I recently bought a WiFi adapter for my Raspberry Pi for about 8 USD. At the same time, WiFi modules for Arduino and similar microcontroller boards cost several times as much.

What is fundamentally different between a USB WiFi module and one sold as a peripheral to micocontrollers? Is it just the economics of high-volume/low-cost, or something fundamentally different in the hardware?

(I've heard about the TI CC3000 WiFi chip that is supposed to be under $10, but I haven't found any place that sells just the chip.)

  • 5
    \$\begingroup\$ Market volume share. \$\endgroup\$
    – jippie
    Jun 25, 2013 at 7:10
  • 1
    \$\begingroup\$ Here are some shopping links for the TI CC3000. However it looks like this isn't a complete module, you'd be missing the antenna - and with antenna is somewhat more expensive than $10. \$\endgroup\$
    – user17592
    Jun 25, 2013 at 7:10
  • \$\begingroup\$ Is your WiFI adaptor for your Rasberry Pi type approved by FCC for resale? That's something that also is used to distinguish cost. \$\endgroup\$
    – user6972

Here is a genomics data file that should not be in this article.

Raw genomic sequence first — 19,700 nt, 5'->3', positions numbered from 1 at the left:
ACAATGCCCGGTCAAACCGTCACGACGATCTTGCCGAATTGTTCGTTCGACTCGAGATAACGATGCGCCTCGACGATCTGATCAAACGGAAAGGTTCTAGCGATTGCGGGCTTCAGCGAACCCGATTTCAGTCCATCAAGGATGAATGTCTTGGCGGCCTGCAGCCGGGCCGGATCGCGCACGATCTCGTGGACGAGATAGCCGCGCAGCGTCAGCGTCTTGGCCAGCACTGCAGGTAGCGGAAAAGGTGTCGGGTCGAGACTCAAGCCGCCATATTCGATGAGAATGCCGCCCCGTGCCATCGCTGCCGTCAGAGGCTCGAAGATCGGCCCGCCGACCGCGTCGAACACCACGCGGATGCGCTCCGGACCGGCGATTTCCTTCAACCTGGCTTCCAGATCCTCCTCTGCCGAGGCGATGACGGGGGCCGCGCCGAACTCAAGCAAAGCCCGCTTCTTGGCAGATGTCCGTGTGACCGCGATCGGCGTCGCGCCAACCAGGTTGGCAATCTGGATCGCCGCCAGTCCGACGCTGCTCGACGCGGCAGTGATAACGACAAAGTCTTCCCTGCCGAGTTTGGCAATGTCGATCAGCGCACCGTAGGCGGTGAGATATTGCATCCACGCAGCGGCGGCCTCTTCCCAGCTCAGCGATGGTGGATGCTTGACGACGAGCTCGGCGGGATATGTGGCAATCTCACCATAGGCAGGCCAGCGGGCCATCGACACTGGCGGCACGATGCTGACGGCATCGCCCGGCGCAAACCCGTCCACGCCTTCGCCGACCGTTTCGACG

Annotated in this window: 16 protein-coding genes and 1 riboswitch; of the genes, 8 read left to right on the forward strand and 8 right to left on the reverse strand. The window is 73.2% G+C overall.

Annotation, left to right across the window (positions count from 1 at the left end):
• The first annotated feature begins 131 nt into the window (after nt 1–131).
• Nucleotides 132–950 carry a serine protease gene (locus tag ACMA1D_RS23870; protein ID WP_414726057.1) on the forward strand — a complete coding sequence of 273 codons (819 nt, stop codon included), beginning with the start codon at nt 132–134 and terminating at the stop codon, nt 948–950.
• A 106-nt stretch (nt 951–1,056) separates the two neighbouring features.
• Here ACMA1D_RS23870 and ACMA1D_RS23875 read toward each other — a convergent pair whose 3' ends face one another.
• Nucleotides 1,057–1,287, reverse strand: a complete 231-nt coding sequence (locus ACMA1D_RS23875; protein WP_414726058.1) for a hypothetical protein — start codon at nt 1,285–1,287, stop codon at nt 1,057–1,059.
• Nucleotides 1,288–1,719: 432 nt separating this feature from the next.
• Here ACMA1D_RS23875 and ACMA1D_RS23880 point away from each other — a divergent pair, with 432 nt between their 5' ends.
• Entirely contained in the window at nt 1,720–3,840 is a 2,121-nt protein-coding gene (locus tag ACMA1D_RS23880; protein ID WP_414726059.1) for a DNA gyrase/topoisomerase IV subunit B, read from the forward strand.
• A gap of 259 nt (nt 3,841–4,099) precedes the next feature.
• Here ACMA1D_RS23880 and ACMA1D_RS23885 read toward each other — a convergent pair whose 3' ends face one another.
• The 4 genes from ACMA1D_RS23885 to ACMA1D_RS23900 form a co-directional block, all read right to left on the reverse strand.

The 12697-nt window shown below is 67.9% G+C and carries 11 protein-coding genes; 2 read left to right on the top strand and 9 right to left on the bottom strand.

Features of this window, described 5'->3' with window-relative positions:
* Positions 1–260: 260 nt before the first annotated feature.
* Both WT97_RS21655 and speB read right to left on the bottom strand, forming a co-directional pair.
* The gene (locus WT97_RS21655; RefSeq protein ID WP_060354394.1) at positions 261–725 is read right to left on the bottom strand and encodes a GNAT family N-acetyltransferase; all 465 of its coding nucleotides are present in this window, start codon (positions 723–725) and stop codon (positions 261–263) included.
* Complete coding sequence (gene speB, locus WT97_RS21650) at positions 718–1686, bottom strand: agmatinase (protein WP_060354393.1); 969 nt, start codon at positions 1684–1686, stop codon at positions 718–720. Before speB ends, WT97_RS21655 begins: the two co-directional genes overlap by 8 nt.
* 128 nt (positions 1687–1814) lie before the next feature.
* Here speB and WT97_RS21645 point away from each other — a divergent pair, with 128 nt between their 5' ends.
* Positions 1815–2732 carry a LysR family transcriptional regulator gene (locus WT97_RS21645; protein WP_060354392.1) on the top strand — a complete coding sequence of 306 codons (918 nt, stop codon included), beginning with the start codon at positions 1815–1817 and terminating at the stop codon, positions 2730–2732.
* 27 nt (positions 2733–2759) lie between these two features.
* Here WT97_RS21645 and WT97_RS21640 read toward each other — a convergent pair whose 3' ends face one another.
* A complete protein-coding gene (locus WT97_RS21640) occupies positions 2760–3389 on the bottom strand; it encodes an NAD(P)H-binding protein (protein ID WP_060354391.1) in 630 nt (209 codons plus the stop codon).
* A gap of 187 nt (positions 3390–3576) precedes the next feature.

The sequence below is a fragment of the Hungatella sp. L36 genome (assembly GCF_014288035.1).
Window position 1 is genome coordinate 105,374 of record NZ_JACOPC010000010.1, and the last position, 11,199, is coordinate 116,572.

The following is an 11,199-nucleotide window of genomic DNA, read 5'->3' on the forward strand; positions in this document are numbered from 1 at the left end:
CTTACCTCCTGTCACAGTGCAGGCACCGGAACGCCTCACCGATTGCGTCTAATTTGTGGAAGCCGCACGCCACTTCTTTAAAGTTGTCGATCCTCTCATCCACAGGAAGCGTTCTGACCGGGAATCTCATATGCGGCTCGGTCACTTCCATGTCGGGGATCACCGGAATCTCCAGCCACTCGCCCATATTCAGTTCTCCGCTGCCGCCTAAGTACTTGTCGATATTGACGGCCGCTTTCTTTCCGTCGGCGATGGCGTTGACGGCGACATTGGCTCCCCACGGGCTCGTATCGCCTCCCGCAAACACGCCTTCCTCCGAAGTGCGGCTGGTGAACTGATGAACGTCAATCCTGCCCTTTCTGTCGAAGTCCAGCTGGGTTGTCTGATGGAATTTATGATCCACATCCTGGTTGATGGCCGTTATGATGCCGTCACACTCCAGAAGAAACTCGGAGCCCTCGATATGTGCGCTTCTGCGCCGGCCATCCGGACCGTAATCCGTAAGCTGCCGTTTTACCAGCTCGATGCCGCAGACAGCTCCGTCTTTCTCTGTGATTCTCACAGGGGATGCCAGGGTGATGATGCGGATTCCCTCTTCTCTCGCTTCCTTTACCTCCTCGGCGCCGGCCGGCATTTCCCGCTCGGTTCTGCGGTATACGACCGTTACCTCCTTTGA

Jun 25, 2013 at 19:49

1 Answer 1


That is because they are not the same. Arduino/Launchpad/Hobbyist target boards are aimed at small microcontroller sales, which does not have a lot of volume, so price breaks are minimal. And microcontrollers often need more memory than is available for some of the things. A mass produced device can narrowly tailor it's processor to the task at hand.

But one of the biggest things, is that the wifi (or ethernet) chips aimed at hobbyists is that they incorporate more than just the communication protocol. Some also handle the tcp/ip stack, which is very memory intensive and hard to code. Some allow for simple serial (uart or spi or i2c) communication between the microcontroller and the wifi chip, while it does the rest. You are paying for added value.

And finally, most of the time, hobbyists are buying completed boards, not raw chips. Some of these wifi chips, like the TI CC3000 require reflowing, because they have pins underneath or bga packages. They are not easily hand soldered.


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